14. 14. ( EDF R&D - Clamart) 35000 40000 45000 50000 55000 1/6/2006 2/6/2006 4/6/2006 5/6/2006 7/6/2006 8/6/2006 10/6/2006 12/6/2006 Application to Electricity Load Data 13/6/2006 15/6/2006 16/6/2006 18/6/2006 19/6/2006 Weekly Pattern 21/6/2006 23/6/2006 Electricity Data 24/6/2006 26/6/2006 27/6/2006 29/6/2006 30/6/2006March 15, 201214 / 24
15. 15. Application to Electricity Load Data Electricity Data Daily Pattern 70000 Mo Fr Tu Sa 65000 We Su 60000 55000 Th Load 50000 45000 40000 0 10 20 30 40 Instant( EDF R&D - Clamart) March 15, 2012 15 / 24
16. 16. Load (MW) 60000 65000 70000 75000 80000 0 10 Normal( EDF R&D - Clamart) 20 Instant 30 Special Tariff 40 Application to Electricity Load Data 55000 60000 65000 70000 75000 80000 85000 Special Days 20/12/2007 20/12/2007 21/12/2007 Electricity Data 22/12/2007 23/12/2007 24/12/2007 25/12/2007 25/12/2007 26/12/2007 27/12/2007 28/12/2007 29/12/2007 30/12/2007 30/12/2007 31/12/2007 1/1/2008 2/1/2008 3/1/2008 4/1/2008 4/1/2008March 15, 201216 / 24
17. 17. Application to Electricity Load Data Electricity Data Load-Temperature( EDF R&D - Clamart) March 15, 2012 17 / 24
18. 18. Application to Electricity Load Data Electricity Data 75000 Load-Cloud Cover 8 70000 6 Cloud cover (Octets) Load (MW) 65000 4 2 60000 0 0 10 20 30 40 0 10 20 30 40 Instant Instant( EDF R&D - Clamart) March 15, 2012 18 / 24
19. 19. Application to Electricity Load Data Model Lt = f1 (Lt−48 , It ) IHH +f2 (Lt−48 , It ) IHW +f3 (Lt−48 , It ) IWH +f4 (Lt−48 , It ) IWW + g1 (Tt , It ) + g2 (Tt−48 , Tt−96 ) + g3 (Cloudt ) + h(Toyt , It ) 48 + i=1 γi Spec.Tarift 11 + j=1 αj + s(t) + εt fj s: lagged load eﬀects gj s: meteo. eﬀects hs: yearly pattern, Toy is time of year γi : special tariﬀ eﬀect by half-hour of the day αj mean load for: sunday, monday, tuesday,...,saturday, HH,HW,WH and WW days s(t) is the trendEstimation period: september 2002 - august 2008Forecasting period: september 2008 - august 2009 ( EDF R&D - Clamart) March 15, 2012 19 / 24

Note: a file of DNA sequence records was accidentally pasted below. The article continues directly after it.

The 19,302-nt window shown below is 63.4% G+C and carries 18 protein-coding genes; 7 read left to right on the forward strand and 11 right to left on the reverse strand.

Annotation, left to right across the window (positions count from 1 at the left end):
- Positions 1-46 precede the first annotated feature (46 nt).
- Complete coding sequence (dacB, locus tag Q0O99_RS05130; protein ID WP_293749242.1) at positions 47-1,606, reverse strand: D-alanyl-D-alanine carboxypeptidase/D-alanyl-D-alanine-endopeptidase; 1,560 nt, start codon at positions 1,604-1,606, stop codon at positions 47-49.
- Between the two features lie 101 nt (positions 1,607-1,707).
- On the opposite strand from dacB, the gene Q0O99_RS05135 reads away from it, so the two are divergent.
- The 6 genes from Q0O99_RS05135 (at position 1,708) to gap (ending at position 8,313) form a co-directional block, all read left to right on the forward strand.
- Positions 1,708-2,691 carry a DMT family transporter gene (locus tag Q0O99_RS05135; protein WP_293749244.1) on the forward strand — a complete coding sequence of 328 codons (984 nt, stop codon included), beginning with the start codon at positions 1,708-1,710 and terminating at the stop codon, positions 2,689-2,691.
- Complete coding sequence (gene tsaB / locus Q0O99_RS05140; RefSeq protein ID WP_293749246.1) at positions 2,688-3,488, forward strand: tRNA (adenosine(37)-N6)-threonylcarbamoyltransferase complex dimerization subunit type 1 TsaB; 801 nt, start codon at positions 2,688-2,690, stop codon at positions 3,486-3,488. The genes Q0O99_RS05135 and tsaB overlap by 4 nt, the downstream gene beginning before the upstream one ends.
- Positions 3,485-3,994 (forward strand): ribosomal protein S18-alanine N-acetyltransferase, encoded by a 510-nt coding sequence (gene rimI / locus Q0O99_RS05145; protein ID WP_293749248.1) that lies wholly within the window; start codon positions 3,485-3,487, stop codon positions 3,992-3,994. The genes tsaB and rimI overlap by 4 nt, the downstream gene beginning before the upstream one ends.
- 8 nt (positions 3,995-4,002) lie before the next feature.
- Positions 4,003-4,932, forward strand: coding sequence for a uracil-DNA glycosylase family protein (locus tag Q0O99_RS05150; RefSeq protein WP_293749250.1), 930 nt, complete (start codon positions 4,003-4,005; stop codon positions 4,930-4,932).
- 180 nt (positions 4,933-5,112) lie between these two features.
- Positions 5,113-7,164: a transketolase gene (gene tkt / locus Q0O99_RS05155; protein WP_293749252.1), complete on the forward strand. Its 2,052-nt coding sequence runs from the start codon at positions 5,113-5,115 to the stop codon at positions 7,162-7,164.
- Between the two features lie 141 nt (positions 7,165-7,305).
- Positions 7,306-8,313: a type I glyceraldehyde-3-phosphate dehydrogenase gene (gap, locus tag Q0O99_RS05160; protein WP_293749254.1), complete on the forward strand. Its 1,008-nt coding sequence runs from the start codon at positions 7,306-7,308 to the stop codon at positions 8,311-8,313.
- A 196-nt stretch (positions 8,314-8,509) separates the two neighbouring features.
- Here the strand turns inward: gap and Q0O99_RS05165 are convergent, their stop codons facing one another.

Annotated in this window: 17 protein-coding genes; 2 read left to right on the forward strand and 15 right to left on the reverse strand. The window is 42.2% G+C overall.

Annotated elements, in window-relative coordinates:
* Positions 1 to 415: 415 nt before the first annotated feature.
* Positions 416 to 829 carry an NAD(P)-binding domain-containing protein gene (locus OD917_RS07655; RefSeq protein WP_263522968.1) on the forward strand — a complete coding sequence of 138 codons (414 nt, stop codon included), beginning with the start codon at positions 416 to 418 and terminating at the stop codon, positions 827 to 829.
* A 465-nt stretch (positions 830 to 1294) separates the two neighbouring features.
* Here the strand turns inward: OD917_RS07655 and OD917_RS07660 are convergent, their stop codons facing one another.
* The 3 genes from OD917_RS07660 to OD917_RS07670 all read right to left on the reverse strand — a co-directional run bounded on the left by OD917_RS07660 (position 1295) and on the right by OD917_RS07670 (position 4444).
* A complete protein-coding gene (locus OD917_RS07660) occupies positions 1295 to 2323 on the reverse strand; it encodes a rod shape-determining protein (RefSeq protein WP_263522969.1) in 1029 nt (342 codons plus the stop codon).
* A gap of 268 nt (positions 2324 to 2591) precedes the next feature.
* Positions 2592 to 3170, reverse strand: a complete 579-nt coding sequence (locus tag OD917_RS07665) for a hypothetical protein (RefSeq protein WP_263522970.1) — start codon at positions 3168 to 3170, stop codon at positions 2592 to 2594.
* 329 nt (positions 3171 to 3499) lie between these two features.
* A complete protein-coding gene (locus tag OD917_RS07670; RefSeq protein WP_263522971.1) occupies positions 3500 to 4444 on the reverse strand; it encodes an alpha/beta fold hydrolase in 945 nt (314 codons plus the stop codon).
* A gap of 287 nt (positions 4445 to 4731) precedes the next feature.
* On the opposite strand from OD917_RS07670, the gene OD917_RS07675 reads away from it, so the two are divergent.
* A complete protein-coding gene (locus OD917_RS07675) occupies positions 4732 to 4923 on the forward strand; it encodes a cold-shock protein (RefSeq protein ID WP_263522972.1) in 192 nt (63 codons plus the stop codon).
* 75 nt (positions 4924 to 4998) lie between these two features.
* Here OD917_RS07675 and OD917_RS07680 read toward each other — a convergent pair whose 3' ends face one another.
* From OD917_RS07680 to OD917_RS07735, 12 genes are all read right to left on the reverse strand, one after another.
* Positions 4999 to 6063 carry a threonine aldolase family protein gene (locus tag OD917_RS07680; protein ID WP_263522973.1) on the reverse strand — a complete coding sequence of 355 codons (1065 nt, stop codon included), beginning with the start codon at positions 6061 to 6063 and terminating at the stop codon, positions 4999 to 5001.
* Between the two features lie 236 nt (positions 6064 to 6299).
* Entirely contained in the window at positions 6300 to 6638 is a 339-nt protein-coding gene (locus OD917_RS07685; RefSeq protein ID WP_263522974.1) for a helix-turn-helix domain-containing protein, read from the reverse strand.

20. 20. Application to Electricity Load Data Model GAM Model 10000 Temperature Effect 5000 70000 65000 Load (MW) 0 L[t] 60000 −5000 55000 50000 40 30 30 −10000 20 20 I[t] T[t 10 Mo Fr Su ] 10 0 we Sa 0 0 10 20 30 40 Hour Yearly Cycle Trend 10000 80000 70000 5000 60000 z 0 50000 40000 −5000 40 0.0 30 0.2 0.4 20 nt Po sta san 0.6 In 10 −10000 0.8 0 120000 140000 160000 180000 200000 220000 240000 t( EDF R&D - Clamart) March 15, 2012 20 / 24
21. 21. Application to Electricity Load Data Model Lagged Load Effect, WW Lagged Load Effect, WH 80000 70000 70000 60000 L[t] 60000 L[t] 50000 50000 40000 40000 40 30000 40 80000 30 80000 30 70000 20 70000 20 60000 60000 ] ] I[t I[t L[t 50000 10 L[t 50000 10 −1 −1 ] 40000 ] 40000 30000 0 30000 0 Lagged Load Effect, HW Lagged Load Effect, HH 30000 20000 80000 L[t] 10000 L[t] 60000 0 −10000 40000 40 40 80000 30 80000 30 70000 20 70000 20 60000 60000 ] ] I[t I[t L[t 50000 10 L[t 50000 10 −1 −1 ] 40000 ] 40000 30000 0 30000 0( EDF R&D - Clamart) March 15, 2012 21 / 24
22. 22. RMSE (MW) −8000 −4000 0 2000 4000 6000 500 1000 1500 2000 0 9/1/2002 Figure: 12/19/2002 4/8/2003( EDF R&D - Clamart) 8/12/2003 10 12/4/2003 3/22/2004 7/26/2004 11/17/2004 20 3/7/2005 7/6/2005 Tu Th Mo We 10/23/2005 Instant 2/18/2006 30 6/20/2006 Fr 10/8/2006 Su Sa 2/3/2007 6/4/2007 40 9/21/2007 1/17/2008 5/6/2008 8/31/2008 Application to Electricity Load Data MAPE (%) −8000 −4000 0 2000 4000 6000 0.5 1.0 1.5 2.0 2.5 3.0 Model 0 0 10 10 20 20 Instant 30 30 Tu Th Mo We 40 40 Fr Su Sa Top: half hourly RMSE (left) and MAPE (right) by type of day. Bottom: residualsMarch 15, 201222 / 24
23. 23. Application to Electricity Load Data Model Performances Model RMSE (MW) MAPE (%) RGCV score Estimation set m0 831 1.17 882 m1 1024 1.46 806 Forecasting set m0 1220 1.87 On-line m0 1048 1.49 m1 1156 1.62 On-line m1 1109 1.53( EDF R&D - Clamart) March 15, 2012 23 / 24
24. 24. Application to Electricity Load Data Model Residuals 0 −100 −200 −300 m0 m1 On−line update −400 −500 −600 9/1/2008 9/17/2008 10/4/2008 10/21/2008 11/15/2008 12/2/2008 12/19/2008 1/13/2009 1/30/2009 2/16/2009 3/4/2009 3/21/2009 4/7/2009 4/28/2009 5/27/2009 6/17/2009 7/4/2009 7/25/2009 8/11/2009 8/31/2009Figure: Cumulative residuals (right) for models m0 (black), m1 (red), and their on-line updated version (dashed lines). ( EDF R&D - Clamart) March 15, 2012 24 / 24
25. 25. Application to Electricity Load Data ModelCraven and Wahba (1979) ”Smoothing noisy data with spline functions: estimated the correct degree of smoothing bythe method of general cross validation”. Numerische Mathematik 31, 377-403.Golub and Van Loan (1996) ”Matrix Computations, 3rd edition”. John Hopkins Studies in the Mathematical Sciences.Green and Silverman (1994) ”Nonparametric Regression and Generalized Linear Models”. Chapman and Hall.Hastie and Tibshirani (1990) ” Generalized Additive Models”. Chapman and Hall.Pierrot and Goude (2011) ”Short-Term Electricity Load Forecasting With Generalized Additive Models”, Proceedings ofISAP power 2011.Wahba (1990) ”Spline Models of Observational Data”. SIAMWood (2001) mgcv:GAMs and Generalized Ridge Regression for R. R News 1(2):20-25Wood and Augustin (2002) ”GAMs with integrated model selection using penalized regression splines and applications toenvironmental modelling”. Ecological Modelling 157:157-177Wood (2006)Generalized Additive Models, An Introduction with R (Chapman and Hall, 2006)( EDF R&D - Clamart) March 15, 2012 24 / 24